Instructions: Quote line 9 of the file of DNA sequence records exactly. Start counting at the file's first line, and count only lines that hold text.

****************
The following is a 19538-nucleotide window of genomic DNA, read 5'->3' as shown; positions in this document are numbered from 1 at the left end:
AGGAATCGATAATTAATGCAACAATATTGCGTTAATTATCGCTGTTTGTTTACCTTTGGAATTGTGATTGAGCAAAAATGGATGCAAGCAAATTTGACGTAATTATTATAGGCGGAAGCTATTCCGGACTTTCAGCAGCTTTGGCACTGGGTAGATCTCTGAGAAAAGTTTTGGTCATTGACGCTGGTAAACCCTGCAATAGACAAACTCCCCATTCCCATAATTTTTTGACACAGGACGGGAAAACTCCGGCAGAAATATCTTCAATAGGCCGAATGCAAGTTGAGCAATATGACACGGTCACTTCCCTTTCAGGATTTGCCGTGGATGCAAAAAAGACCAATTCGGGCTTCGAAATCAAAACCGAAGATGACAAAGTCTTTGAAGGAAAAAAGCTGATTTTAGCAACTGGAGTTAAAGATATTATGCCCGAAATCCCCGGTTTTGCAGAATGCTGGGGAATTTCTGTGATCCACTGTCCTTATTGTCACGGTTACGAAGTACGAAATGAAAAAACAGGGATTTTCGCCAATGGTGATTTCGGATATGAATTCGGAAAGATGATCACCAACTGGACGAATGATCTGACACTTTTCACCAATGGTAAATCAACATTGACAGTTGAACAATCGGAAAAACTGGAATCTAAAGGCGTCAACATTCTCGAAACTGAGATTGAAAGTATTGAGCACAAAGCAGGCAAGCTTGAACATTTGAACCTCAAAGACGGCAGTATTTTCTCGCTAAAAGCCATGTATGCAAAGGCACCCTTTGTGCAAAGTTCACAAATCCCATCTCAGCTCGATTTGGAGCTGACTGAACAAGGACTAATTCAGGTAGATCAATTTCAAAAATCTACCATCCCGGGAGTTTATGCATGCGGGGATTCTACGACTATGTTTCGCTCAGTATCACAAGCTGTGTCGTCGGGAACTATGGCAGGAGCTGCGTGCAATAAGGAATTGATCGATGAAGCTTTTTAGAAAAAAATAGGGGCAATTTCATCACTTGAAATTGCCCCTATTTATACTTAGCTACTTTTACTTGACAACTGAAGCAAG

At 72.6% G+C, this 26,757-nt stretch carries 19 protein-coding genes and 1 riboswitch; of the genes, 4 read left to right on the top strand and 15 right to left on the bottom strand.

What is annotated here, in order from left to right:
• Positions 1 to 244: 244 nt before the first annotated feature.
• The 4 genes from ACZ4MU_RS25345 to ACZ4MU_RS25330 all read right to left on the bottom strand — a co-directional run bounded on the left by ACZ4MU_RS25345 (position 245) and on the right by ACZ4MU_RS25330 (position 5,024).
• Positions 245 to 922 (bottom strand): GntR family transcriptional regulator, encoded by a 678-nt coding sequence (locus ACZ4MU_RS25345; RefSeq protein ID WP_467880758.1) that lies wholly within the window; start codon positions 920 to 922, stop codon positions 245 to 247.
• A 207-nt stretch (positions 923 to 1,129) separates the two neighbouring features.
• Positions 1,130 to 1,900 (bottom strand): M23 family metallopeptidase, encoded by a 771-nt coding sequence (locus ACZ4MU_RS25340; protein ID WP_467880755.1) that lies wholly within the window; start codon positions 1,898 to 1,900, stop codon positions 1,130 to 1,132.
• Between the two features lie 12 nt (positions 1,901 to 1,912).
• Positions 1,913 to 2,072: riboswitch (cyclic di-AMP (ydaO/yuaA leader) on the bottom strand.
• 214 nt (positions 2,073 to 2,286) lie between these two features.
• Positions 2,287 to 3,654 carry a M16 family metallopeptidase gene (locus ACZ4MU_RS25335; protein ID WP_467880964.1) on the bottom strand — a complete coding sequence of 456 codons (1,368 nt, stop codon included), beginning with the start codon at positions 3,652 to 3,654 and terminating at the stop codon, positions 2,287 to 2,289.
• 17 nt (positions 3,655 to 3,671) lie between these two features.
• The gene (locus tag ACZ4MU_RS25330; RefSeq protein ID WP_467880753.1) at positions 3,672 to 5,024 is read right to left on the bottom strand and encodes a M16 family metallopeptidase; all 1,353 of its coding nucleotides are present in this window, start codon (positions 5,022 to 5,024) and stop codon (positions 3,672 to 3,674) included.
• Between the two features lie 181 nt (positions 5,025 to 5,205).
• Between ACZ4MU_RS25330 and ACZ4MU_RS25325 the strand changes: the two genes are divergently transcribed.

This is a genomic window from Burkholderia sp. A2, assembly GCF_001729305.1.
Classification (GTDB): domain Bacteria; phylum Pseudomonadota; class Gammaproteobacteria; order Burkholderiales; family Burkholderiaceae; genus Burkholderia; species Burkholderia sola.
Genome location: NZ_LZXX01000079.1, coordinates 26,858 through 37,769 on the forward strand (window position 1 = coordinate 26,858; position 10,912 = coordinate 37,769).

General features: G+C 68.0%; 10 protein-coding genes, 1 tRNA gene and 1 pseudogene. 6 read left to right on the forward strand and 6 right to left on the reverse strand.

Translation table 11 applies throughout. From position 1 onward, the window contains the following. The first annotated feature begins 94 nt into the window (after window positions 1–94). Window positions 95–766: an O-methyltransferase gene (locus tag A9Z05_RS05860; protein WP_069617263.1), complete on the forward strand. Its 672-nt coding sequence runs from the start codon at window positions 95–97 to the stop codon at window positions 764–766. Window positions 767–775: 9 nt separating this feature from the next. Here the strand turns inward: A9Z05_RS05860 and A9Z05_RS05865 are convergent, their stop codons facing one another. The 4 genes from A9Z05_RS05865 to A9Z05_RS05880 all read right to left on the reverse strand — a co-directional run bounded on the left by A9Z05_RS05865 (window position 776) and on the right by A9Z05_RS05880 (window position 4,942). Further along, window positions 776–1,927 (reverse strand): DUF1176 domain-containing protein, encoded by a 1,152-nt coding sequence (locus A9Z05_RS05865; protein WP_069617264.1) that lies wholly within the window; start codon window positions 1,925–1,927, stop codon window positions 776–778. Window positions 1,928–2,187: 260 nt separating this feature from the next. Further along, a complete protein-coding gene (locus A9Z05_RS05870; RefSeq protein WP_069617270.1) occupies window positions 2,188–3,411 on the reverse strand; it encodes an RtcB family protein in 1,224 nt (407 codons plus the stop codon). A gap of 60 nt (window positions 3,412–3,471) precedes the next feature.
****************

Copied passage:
• Positions 1,130 to 1,900 (bottom strand): M23 family metallopeptidase, encoded by a 771-nt coding sequence (locus ACZ4MU_RS25340; protein ID WP_467880755.1) that lies wholly within the window; start codon positions 1,898 to 1,900, stop codon positions 1,130 to 1,132.